The New Cambridge Shakespeare is a sophisticated resource - it provides some sixty pages of an Introduction, analysing the play and providing the sort of intellectual baseline sixth form and first year university students need. It offers further analysis at the end of the play. The text, itself, is beautifully printed, with tight little notes at the foot of each page (you may find you need glasses to follow these, however). Still, an edition to be recommended.
The Cambridge School Shakespeare provides lots of ideas for groupwork and class analysis of text and themes, and must provide teachers with an excellent practical resource with which to engage their class. The text appears on the right hand page, notes and commentary are kept to the left hand page - making it very accessible and readable. There is also a quality feel to the paper and printing.
The Longman's School Shakespeare also provides notes on the left hand page, text on the right. The text is, perhaps, better presented than the Cambridge 'School' edition - it is slightly more expansive and lucid. The notes, however, don't feel as robust as in the Cambridge edition - they're more limited and less comprehensive.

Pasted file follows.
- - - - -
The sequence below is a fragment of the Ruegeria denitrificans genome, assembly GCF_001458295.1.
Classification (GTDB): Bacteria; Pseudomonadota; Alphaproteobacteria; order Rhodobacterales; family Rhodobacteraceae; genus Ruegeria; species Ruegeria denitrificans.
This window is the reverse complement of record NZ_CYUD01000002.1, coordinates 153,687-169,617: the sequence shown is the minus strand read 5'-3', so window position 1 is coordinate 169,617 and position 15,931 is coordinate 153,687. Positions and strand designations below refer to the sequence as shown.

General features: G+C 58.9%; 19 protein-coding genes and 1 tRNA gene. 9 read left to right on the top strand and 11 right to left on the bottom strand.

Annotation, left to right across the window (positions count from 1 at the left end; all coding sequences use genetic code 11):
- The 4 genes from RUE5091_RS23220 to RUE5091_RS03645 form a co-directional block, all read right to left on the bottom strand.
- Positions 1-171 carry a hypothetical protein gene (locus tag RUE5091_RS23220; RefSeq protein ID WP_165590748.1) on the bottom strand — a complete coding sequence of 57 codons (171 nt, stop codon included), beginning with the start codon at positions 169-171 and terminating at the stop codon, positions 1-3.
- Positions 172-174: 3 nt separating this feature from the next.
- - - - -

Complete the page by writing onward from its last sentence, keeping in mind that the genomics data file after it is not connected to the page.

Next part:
The Oxford School Shakespeare is, I feel, the weakest of the 'school' editions. Overall, I didn't find it as dynamic or thought-provoking as the others. It provides a brief synopsis, a scene by scene analysis, and some useful notes. But text and notes run together on the same page, giving it a congested, claustrophobic feel which I found disconcerting.
The New Penguin version bears the imprimatur of the Royal Shakespeare Company. It's the most portable version - it'll fit in a pocket or bag. The text is presented without benefit of notes on the page - you have to keep referring to the back of the book to find these. The notes are comprehensive and thought provoking. Given that the play is largely written in prose, there can be dense blocks of dialogue on the page and, with the smaller size of the Penguin, it can make it look more daunting than needs be. The introduction can also be a touch dense and academic in places - it is worth persevering with it, for it does have some excellent points to make. The Penguin edition is an excellent, portable one, but it has its drawbacks.